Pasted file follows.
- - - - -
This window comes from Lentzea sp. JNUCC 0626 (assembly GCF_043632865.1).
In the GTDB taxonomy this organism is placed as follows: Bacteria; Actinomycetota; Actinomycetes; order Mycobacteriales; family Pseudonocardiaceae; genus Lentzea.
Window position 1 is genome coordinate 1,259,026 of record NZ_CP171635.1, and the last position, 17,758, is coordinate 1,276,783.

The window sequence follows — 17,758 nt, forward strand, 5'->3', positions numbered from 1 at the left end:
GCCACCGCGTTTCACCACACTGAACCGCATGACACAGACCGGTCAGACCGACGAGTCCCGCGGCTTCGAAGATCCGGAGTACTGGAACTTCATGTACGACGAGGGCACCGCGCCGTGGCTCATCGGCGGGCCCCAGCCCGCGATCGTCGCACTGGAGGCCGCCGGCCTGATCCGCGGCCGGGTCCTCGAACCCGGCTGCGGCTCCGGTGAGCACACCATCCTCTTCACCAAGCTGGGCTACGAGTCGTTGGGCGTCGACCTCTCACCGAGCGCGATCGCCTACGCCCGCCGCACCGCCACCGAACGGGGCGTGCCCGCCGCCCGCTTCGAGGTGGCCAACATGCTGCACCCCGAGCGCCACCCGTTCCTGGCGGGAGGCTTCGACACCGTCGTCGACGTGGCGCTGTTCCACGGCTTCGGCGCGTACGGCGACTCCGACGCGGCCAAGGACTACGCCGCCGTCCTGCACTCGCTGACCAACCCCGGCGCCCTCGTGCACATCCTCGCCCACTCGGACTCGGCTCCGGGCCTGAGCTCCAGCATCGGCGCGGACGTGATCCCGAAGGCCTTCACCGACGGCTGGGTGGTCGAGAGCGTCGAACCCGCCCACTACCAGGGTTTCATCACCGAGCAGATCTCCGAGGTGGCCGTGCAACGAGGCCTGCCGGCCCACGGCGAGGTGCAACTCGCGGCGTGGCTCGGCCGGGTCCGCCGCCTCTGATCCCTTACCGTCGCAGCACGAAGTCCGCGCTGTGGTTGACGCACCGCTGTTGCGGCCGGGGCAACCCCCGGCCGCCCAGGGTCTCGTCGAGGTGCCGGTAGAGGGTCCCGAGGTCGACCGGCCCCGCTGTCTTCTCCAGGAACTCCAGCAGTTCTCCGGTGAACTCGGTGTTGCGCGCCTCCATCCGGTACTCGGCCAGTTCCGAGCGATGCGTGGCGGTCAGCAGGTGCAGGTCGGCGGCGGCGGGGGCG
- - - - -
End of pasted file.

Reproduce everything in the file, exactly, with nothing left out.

This window comes from Lentzea sp. JNUCC 0626 (assembly GCF_043632865.1).
In the GTDB taxonomy this organism is placed as follows: Bacteria; Actinomycetota; Actinomycetes; order Mycobacteriales; family Pseudonocardiaceae; genus Lentzea.
Window position 1 is genome coordinate 1,259,026 of record NZ_CP171635.1, and the last position, 17,758, is coordinate 1,276,783.

The window sequence follows — 17,758 nt, forward strand, 5'->3', positions numbered from 1 at the left end:
GCCACCGCGTTTCACCACACTGAACCGCATGACACAGACCGGTCAGACCGACGAGTCCCGCGGCTTCGAAGATCCGGAGTACTGGAACTTCATGTACGACGAGGGCACCGCGCCGTGGCTCATCGGCGGGCCCCAGCCCGCGATCGTCGCACTGGAGGCCGCCGGCCTGATCCGCGGCCGGGTCCTCGAACCCGGCTGCGGCTCCGGTGAGCACACCATCCTCTTCACCAAGCTGGGCTACGAGTCGTTGGGCGTCGACCTCTCACCGAGCGCGATCGCCTACGCCCGCCGCACCGCCACCGAACGGGGCGTGCCCGCCGCCCGCTTCGAGGTGGCCAACATGCTGCACCCCGAGCGCCACCCGTTCCTGGCGGGAGGCTTCGACACCGTCGTCGACGTGGCGCTGTTCCACGGCTTCGGCGCGTACGGCGACTCCGACGCGGCCAAGGACTACGCCGCCGTCCTGCACTCGCTGACCAACCCCGGCGCCCTCGTGCACATCCTCGCCCACTCGGACTCGGCTCCGGGCCTGAGCTCCAGCATCGGCGCGGACGTGATCCCGAAGGCCTTCACCGACGGCTGGGTGGTCGAGAGCGTCGAACCCGCCCACTACCAGGGTTTCATCACCGAGCAGATCTCCGAGGTGGCCGTGCAACGAGGCCTGCCGGCCCACGGCGAGGTGCAACTCGCGGCGTGGCTCGGCCGGGTCCGCCGCCTCTGATCCCTTACCGTCGCAGCACGAAGTCCGCGCTGTGGTTGACGCACCGCTGTTGCGGCCGGGGCAACCCCCGGCCGCCCAGGGTCTCGTCGAGGTGCCGGTAGAGGGTCCCGAGGTCGACCGGCCCCGCTGTCTTCTCCAGGAACTCCAGCAGTTCTCCGGTGAACTCGGTGTTGCGCGCCTCCATCCGGTACTCGGCCAGTTCCGAGCGATGCGTGGCGGTCAGCAGGTGCAGGTCGGCGGCGGCGGGGGCG